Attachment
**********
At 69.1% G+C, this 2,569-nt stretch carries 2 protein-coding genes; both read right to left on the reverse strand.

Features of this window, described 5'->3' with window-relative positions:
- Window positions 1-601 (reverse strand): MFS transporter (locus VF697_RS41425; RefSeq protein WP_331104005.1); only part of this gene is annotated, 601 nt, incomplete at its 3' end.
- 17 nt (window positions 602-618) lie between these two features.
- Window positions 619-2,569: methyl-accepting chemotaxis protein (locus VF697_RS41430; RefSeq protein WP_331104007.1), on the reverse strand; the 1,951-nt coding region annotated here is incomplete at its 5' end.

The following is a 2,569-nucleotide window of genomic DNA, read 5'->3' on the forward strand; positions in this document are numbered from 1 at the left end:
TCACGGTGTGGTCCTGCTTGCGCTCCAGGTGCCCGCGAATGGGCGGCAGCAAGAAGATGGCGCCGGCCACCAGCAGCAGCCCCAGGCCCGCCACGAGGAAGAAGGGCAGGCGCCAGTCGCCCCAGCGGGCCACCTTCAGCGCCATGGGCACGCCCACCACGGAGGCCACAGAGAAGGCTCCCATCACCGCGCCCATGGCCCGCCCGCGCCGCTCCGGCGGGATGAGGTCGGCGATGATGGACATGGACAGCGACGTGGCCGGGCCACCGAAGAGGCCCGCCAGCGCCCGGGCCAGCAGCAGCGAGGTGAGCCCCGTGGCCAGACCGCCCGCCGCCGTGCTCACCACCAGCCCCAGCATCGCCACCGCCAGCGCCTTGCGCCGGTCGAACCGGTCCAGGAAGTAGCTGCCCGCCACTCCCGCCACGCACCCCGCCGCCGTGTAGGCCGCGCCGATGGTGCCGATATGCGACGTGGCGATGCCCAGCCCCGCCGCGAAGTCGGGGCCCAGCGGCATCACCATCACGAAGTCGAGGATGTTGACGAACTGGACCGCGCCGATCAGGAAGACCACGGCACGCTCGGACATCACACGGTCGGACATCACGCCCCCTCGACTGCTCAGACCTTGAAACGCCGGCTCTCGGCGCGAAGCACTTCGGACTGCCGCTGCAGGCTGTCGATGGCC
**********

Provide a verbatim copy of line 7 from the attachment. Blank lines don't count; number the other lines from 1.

TCACGGTGTGGTCCTGCTTGCGCTCCAGGTGCCCGCGAATGGGCGGCAGCAAGAAGATGGCGCCGGCCACCAGCAGCAGCCCCAGGCCCGCCACGAGGAAGAAGGGCAGGCGCCAGTCGCCCCAGCGGGCCACCTTCAGCGCCATGGGCACGCCCACCACGGAGGCCACAGAGAAGGCTCCCATCACCGCGCCCATGGCCCGCCCGCGCCGCTCCGGCGGGATGAGGTCGGCGATGATGGACATGGACAGCGACGTGGCCGGGCCACCGAAGAGGCCCGCCAGCGCCCGGGCCAGCAGCAGCGAGGTGAGCCCCGTGGCCAGACCGCCCGCCGCCGTGCTCACCACCAGCCCCAGCATCGCCACCGCCAGCGCCTTGCGCCGGTCGAACCGGTCCAGGAAGTAGCTGCCCGCCACTCCCGCCACGCACCCCGCCGCCGTGTAGGCCGCGCCGATGGTGCCGATATGCGACGTGGCGATGCCCAGCCCCGCCGCGAAGTCGGGGCCCAGCGGCATCACCATCACGAAGTCGAGGATGTTGACGAACTGGACCGCGCCGATCAGGAAGACCACGGCACGCTCGGACATCACACGGTCGGACATCACGCCCCCTCGACTGCTCAGACCTTGAAACGCCGGCTCTCGGCGCGAAGCACTTCGGACTGCCGCTGCAGGCTGTCGATGGCC